Some time in the early nineties a handful of companies decided it would be a great idea to establish various networks of communication satellites. The move had the potential to revolutionize internet and phone access by making it available to a tremendous amount of people while simultaneously being tremendously lucrative. The ventures proved to be too far ahead of their time, however, and after billions of dollars invested by Saudi royalty and wealthy nerds in glasses, the slow, sporadically functioning networks proved too costly for consumers to put up with. By the early 2000s, satellite companies like Globalstar, Iridium, and Teledisic had all filed for chapter 11 bankruptcy.

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For the next few years, wealthy investors woke up in cold sweats after dreaming they had invested heavily into another satellite network proposal. But amongst the timid and hesitant were a few brave engineers with some money who figured it was time to try again. Enter Elon Musk.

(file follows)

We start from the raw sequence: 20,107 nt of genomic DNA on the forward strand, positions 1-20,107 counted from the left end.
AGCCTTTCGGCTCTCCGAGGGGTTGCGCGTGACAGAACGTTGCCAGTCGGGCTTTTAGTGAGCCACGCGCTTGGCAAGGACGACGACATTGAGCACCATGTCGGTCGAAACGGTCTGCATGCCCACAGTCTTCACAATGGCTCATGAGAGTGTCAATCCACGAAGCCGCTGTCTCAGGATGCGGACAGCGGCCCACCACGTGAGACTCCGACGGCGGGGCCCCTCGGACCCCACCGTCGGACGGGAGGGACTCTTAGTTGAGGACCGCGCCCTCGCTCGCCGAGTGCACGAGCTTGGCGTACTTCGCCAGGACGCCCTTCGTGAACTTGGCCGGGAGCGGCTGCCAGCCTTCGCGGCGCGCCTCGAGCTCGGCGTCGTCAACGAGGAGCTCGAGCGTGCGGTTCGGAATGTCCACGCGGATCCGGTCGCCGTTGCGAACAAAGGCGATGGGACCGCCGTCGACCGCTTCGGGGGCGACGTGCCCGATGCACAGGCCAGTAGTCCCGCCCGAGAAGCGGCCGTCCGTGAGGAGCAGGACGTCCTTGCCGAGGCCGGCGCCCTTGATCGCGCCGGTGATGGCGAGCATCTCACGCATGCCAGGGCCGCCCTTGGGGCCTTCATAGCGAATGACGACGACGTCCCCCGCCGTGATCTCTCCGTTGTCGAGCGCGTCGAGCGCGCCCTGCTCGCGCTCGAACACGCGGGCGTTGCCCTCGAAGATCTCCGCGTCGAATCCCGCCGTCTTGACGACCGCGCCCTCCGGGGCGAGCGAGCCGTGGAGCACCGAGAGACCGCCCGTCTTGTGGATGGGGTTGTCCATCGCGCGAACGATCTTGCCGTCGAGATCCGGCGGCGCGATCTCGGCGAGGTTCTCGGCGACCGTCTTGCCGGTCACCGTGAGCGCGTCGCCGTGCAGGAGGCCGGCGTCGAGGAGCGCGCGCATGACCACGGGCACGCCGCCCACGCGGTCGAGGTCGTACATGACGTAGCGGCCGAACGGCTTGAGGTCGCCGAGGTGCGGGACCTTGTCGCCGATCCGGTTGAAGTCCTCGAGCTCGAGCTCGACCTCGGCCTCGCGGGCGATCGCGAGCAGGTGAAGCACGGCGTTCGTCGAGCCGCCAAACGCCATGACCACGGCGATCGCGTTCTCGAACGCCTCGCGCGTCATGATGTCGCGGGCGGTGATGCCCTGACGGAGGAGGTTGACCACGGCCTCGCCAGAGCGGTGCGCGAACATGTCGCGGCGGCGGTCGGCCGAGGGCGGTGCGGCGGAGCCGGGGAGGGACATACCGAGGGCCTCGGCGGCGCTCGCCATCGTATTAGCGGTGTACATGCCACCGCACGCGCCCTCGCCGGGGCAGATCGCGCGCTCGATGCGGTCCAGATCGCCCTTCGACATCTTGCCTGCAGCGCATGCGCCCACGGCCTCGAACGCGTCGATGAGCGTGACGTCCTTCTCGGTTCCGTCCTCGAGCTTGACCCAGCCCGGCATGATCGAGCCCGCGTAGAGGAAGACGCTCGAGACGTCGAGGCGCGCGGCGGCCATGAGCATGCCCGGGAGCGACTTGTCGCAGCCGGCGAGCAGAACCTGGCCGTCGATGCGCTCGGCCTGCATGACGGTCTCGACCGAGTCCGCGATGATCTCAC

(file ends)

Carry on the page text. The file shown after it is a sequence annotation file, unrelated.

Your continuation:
SpaceX: The future of yesterday’s tomorrow, today

note: not their official slogan

With a few dollars to his name after founding a couple startups (one of which would grow into Paypal), Musk spent 100 million dollars of his fortune to fund the space transport service SpaceX in 2002. Initially far from profitable, the company was said to have been kept afloat by Musk’s newly founded and fairly successful electric vehicle company, Tesla Motors.

spacexphoto: Steve Jurvetson – cc

In 2006, SpaceX won a contract from NASA to develop a launch system capable of delivering cargo to the International Space Station (ISS). Profitable today, SpaceX has completed 5 missions to the ISS as of January of this year.